Historical Reprints Religion Ruysbroeck Collection: A Christian Mystic

Ruysbroeck Collection: A Christian Mystic

Ruysbroeck Collection: A Christian Mystic
Catalog # SKU3837
Publisher TGS Publishing
Weight 3.00 lbs
Author Name Blessed John of Ruysbroeck, Dom Vincent Scully, Maurice Maeterlinck, Evelyn Underhill
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$32.95
Quantity

Description

The
Ruysbroeck Collection:
A Christian Mystic


Two Volumes

by
Blessed John of Ruysbroeck
Dom Vincent Scully
Maurice Maeterlinck
&
Evelyn Underhill

A collection of works translated into English from one of the rare Christian mystics whose manuscripts have survived the centuries. Those critized for his lack of 'education' by theologians of his time and theologians of modern times, his works continue to transcend the mediocrity of religion and theology. Besides, when did the Master choose the 'educated scholar' as one of his disciples?

Print size, 14 point font

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EXCERPT

Volume One
Works of the Blessed John of Ruysbroeck


The Adornment of the Spiritual Marriage
The Seven Steps of Divine Love
The Kingdom of the Lovers of God
The Book of the Twelve Beguines
The Sparkling Stone
The Book of Supreme Truth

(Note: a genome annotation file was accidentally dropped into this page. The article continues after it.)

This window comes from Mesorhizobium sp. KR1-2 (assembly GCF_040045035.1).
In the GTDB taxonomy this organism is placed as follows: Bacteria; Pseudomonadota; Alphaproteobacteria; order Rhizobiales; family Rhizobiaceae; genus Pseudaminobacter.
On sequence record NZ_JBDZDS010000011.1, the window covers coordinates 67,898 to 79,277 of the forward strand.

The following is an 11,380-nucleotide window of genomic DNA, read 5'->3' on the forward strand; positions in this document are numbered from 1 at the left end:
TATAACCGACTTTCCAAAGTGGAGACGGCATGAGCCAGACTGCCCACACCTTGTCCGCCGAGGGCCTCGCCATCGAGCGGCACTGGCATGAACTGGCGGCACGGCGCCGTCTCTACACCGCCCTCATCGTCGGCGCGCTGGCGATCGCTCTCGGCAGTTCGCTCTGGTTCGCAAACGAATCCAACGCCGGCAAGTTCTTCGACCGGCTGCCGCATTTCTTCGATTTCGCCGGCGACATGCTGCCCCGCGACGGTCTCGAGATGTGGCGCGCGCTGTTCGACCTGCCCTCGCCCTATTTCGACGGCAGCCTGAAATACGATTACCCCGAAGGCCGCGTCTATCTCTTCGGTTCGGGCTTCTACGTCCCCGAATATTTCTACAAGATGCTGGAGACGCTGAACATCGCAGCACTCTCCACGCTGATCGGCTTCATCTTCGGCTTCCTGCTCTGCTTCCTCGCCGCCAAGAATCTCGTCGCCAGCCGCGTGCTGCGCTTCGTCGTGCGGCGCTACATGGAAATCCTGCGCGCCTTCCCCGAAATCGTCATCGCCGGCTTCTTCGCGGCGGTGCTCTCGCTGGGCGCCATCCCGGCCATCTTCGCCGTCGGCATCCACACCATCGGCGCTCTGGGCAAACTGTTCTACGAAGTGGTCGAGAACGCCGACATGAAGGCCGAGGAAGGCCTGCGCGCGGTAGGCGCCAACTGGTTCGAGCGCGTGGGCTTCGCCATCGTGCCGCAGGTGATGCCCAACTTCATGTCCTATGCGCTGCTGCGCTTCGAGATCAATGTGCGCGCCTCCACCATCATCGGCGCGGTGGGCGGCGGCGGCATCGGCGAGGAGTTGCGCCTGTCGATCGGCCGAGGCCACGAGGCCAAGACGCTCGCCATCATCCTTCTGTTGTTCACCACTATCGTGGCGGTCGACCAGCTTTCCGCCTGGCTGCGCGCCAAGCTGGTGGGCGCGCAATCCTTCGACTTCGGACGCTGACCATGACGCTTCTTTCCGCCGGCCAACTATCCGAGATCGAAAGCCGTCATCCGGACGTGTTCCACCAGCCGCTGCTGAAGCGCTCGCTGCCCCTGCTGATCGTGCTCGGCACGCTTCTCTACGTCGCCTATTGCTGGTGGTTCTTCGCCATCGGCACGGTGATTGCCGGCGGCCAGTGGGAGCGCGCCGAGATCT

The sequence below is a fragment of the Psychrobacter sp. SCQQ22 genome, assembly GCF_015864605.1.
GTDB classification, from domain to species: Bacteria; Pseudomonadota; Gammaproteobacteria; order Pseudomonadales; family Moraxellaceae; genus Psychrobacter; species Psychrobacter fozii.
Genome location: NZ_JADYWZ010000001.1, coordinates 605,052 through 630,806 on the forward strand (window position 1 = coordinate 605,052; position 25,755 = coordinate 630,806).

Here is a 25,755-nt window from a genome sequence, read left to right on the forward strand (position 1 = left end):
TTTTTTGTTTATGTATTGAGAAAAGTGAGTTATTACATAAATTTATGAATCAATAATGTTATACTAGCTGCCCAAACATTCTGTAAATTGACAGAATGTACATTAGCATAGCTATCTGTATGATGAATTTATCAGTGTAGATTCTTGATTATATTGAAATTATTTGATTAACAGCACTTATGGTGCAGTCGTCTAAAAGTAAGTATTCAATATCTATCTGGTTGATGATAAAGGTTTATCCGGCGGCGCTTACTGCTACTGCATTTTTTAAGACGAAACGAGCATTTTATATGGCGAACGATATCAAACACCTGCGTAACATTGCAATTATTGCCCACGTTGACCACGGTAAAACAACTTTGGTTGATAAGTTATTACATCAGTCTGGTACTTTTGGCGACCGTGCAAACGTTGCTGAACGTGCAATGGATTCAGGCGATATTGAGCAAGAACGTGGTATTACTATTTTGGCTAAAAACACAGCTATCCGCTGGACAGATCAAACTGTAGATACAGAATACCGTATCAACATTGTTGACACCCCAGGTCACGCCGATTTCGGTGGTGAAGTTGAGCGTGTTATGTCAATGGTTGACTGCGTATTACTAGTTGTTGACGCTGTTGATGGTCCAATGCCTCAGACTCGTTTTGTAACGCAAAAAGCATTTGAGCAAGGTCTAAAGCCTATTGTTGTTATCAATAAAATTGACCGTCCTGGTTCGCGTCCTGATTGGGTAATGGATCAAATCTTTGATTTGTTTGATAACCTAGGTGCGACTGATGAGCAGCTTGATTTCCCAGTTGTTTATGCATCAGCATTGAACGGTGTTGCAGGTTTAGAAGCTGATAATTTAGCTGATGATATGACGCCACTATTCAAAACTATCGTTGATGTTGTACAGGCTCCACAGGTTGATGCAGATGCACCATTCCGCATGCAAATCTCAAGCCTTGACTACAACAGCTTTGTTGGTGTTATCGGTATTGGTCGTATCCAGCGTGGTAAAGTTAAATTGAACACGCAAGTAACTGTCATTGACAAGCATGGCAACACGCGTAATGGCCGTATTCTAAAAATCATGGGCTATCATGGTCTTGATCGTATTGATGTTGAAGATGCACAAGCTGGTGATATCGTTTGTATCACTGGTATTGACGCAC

Volume Two
Critiques, Analysis, and Biographical


A Mediaeval Mystic by Dom Vincent Scully
Ruysbroeck and the Mystics by Maurice Maeterlinck
Ruysbroeck by Evelyn Underhill


The student of history is well aware of the many and startling contrasts and contradictions presented by the Middle Ages. It was an epoch of magnificent virtues and of gross vices, of splendid heroism and of unspeakable cruelty, of superb generosity and of disgusting meanness, and, which is more to our point at present, of intense devotion and of the most revolting vagaries in doctrine and morals. While also on the one hand there was much genuine zeal, much earnest endeavour to reform crying abuses in Church and State; on the other hand hypocrites and fanatics abounded, who aimed at the destruction of the principle of authority on the plea of amending those in power, or who, the while they inveighed against the futility of a merely exterior religion and insisted on the supreme need of purity of heart, themselves fell into the excess of neglecting all external form, and at times all outward decency and observance of morality.


Consider: when a simple Christian observes the Law and the Commandments of God because He so orders and wills, and not by custom or constraint, he is just and pleasing to God in the inferior degree of the spiritual life. Then, when he rises to a higher stage and interiorly acquires numerous virtues, which ornament the Soul so as to make it like God, His Angels and Saints, and all the Just, by esteem for Virtue and hate of vice, and also in view of eternal Life and peace of Conscience, as for the joy and well-being he tastes in the sincerity of his life, then he is far more agreeable to God than the common run of those in the inferior Choir. But when, lifted above all exterior good works and all interior virtues, he fixes his inner regard on God with great confidence and Christian Faith, loving and seeking Him above all things, attaching him self to Him above all else, then he reaches the third stage, where all active life is consummated. Truly the Soul there resembles the Angels of the third Choir in the inferior Hierarchy, who bear the name of Virtues, for the virtues are perfected when thus offered to God, loving and desiring Him beyond them all.